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The site automatically applies edits to the questions when the edits are made by users with a high-enough reputation. But there are times I am not sure if an edit I would make would be inline with the OP author's intent. I also don't want to make an edit and, by doing so, mis-attribute to them an opinion which they don't hold. Is there a way to make a suggested edit? Or to make an edit and voluntarily have it become valid only after a review?
I understand that this can be done with comments. However, it can be much more difficult to convince someone to change their question than it would be to show them a change, and then have them agree that the change expresses what they meant to say, but in a better way.

3 Answers 3

2

One possible solution is to have a sockpuppet (AKA a secondary account) suggest edits.

Here are some rules you should follow with a sockpuppet if you are doing this1:

  • Do not use it to do anything other than suggested edits.
  • Do not review your own edits in the review queue.
  • Make it clear that the account is your sockpuppet, preferably with a link to your main account.

It may be worth noting that after 500 approved edits you will no longer be able to suggest edits to posts. At that point I would recommend deleting your sockpuppet and making a new one.

1: Some of these things are not required, per say, but I would still recommend them. Some things I mentioned here are required, and will get you banned or suspended if you don’t follow them.

9

No, once you earn the Edit Questions And Answers privilege, you may no longer suggest edits.

When I'm attempting edits that I'm not entirely sure are in line with the OP's intent, I try to post a comment with a link to the revision history and a short explanation of how the edit can be reversed. I think this is a good enough solution.

1

One clever trick is to submit an edit and then immediately roll it back, accompanying it with a comment for the OP to review the edit history and decide for herself.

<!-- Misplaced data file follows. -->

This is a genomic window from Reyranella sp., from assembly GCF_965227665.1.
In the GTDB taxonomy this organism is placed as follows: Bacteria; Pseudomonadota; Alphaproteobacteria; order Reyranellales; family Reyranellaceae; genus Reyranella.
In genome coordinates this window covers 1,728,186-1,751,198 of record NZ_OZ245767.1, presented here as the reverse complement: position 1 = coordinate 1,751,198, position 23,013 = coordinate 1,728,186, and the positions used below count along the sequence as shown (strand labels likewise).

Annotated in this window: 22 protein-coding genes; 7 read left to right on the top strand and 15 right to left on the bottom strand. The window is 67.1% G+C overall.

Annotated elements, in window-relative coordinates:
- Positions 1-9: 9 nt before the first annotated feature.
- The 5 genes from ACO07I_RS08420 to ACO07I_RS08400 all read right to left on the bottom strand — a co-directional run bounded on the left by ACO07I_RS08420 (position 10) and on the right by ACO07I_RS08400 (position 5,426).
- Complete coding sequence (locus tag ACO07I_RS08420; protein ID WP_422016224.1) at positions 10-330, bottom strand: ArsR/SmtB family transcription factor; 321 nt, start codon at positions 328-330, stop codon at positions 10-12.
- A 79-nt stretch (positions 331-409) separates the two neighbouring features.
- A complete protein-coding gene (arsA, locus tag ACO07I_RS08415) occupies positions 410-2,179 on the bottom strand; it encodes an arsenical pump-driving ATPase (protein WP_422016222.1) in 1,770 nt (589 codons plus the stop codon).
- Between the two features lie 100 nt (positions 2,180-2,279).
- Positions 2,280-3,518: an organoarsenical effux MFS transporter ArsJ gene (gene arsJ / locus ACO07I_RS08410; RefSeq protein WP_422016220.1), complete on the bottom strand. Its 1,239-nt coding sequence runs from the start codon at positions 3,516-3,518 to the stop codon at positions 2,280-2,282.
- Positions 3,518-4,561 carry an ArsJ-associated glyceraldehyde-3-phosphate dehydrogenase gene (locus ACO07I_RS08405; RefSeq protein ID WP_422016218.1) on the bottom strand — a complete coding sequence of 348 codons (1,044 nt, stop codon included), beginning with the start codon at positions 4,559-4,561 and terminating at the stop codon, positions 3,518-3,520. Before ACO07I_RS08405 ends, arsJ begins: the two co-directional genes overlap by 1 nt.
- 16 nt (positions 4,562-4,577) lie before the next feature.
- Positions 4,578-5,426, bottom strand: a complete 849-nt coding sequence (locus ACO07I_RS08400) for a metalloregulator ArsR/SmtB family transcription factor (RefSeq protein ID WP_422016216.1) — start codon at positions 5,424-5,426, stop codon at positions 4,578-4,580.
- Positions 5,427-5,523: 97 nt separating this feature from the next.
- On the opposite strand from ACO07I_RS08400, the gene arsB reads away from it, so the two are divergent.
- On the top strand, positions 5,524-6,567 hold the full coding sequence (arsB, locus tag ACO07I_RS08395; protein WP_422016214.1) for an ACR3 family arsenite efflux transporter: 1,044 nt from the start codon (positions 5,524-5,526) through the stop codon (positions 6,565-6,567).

So,

  1. the post was in state of revision #41,
  2. you submit a rev. #42
  3. and then rollback to rev. #41, producing rev. #43.
  4. If your original edit is convincing for the OP, the only thing the OP needs is reverting it once again to revision #42, producing rev. #44.

An obvious caveat is that "race condition" is possible. If someone else submits an edit over rev. #43, it would require effort to merge. However, if the post is not very actively edited, you are pretty much safe.

Also, if, for some reason, OP has somehow missed your comment, your entire effort may silently get buried under a mass of other edits.

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  • Duh! It's so amazingly amazing, I think I'd like to steal it. Even in case of a race condition, this just proposes another alternative version of the post.
    – grovkin
    Apr 27, 2018 at 1:34
  • 1
    I would think that this is a bad way to propose an edit as it would needlessly bump the question to the top of the question list when it isn't needed or wanted.
    – Joe W
    Jun 5, 2021 at 23:07

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